Caricatures are deeply embedded in the local intricacies of a political moment and its parlance, allegories, and figures of speech. They are ephemeral because they become practically undecipherable once that moment has lapsed and its speech forms fallen in obsolescence. Sometimes, the sort of “translation” necessary for explaining a ten, fifteen, twenty, or even older, caricature is not only linguistic and cultural, but also historical, and is contingent upon the context of the event or action that the drawing is commenting on.
Caricature is also a meta-language intended for subversive/provocative social and political commentary. The postwar era witnessed a new phenomenon: graphic artists who were either students or fresh graduates claimed the city’s walls to inscribe subversive and provocative social and political commentary, using drawings and keywords in addition to a number of different techniques. This first generation of “tags” was conceived to denigrate the appearance of a wall and neighborhood, and to offend taste and manners. The walls became tightly policed, the “taggers” becoming at risk of being jailed or assaulted by police, and their “tags” systematically painted over. Over time, “tagging” became graffiti that was sponsored by advertising agencies and banks, and was tamed to become asinine “public health” or “social wellbeing” admonishing.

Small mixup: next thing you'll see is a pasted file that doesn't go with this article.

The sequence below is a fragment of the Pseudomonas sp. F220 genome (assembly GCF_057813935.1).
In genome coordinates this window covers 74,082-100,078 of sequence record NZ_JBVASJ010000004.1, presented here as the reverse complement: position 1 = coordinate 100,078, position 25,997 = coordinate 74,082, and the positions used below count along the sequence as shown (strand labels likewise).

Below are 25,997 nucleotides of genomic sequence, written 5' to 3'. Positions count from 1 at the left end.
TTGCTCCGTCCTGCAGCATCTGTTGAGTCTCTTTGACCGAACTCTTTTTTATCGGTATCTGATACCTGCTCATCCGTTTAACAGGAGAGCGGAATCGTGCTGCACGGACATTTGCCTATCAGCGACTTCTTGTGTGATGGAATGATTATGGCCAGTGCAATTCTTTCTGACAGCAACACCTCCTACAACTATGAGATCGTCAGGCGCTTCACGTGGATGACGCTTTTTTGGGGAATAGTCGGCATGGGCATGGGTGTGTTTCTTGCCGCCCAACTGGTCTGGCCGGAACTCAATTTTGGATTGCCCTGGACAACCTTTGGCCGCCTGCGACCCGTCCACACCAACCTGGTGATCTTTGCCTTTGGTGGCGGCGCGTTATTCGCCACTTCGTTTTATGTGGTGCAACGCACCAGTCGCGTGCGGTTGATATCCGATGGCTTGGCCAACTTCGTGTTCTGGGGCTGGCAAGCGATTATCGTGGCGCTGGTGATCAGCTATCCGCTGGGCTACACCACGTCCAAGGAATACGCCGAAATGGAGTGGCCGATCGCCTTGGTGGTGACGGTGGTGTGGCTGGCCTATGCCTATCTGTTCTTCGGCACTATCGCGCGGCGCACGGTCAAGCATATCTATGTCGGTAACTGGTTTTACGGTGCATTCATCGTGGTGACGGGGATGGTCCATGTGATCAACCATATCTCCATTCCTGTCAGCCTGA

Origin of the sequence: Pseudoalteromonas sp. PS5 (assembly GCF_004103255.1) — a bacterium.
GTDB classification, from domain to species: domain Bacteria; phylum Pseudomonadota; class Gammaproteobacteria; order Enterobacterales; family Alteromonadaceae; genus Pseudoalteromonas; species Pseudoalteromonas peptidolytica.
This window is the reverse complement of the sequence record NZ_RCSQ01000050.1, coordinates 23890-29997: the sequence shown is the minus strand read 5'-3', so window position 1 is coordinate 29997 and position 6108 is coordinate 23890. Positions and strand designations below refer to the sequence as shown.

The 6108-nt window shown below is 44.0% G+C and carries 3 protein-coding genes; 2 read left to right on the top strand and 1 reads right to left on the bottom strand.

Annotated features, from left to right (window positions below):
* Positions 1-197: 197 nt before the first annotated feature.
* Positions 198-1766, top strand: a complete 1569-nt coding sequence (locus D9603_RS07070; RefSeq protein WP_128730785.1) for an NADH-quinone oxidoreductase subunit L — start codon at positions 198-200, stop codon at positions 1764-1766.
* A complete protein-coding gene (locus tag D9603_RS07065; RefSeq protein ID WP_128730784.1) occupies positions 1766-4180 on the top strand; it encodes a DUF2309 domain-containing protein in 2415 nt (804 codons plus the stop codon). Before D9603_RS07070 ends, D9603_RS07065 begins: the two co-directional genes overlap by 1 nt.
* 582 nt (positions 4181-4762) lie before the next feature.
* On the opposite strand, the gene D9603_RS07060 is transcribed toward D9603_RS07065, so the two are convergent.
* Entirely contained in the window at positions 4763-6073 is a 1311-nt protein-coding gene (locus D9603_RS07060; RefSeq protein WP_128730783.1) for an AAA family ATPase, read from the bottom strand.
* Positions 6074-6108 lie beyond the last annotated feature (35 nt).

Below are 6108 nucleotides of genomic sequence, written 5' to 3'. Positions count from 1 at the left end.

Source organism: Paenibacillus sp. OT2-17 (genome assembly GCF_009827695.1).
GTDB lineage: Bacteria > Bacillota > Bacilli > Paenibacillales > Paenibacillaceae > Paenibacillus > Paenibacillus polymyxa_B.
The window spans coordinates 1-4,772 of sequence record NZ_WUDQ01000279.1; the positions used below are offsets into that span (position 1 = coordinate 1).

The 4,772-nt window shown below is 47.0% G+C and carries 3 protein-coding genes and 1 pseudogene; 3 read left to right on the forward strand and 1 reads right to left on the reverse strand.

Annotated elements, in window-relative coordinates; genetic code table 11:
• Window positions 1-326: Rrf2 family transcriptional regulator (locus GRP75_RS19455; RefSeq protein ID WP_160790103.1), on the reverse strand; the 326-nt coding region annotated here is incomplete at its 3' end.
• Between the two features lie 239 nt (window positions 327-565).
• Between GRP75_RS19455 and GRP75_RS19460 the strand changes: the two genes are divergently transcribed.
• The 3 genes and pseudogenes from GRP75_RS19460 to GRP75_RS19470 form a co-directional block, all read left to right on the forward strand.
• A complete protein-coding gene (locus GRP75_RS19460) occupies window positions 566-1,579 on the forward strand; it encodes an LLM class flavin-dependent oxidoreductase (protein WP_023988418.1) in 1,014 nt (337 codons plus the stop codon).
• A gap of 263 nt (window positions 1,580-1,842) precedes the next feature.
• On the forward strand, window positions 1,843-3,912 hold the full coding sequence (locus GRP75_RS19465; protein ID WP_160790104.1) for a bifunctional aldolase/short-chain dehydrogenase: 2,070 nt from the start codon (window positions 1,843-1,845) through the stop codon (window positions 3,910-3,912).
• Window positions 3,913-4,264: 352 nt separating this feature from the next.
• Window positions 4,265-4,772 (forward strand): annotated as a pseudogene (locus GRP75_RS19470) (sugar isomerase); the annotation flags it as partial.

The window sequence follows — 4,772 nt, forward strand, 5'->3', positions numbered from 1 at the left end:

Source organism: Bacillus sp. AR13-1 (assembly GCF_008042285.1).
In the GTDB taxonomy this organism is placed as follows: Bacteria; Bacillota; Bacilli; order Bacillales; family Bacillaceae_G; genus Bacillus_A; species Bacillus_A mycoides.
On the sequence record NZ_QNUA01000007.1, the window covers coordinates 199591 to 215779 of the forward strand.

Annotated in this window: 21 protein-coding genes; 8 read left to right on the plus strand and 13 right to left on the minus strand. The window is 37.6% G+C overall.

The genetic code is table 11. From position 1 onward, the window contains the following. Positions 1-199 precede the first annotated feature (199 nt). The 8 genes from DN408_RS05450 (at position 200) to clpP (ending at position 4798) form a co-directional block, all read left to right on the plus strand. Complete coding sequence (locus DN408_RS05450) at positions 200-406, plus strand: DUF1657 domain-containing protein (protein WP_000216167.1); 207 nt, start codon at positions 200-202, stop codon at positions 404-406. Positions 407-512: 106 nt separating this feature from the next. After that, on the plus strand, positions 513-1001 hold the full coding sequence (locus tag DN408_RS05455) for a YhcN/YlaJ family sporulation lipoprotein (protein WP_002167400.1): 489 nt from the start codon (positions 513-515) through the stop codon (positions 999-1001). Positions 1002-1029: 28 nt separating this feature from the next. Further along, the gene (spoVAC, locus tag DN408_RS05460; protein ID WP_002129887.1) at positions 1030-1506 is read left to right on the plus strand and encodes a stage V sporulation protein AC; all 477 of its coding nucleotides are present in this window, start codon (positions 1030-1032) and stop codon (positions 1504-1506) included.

This discussion is programmed in parallel with the exhibition Pierre Sadek: Picturing History.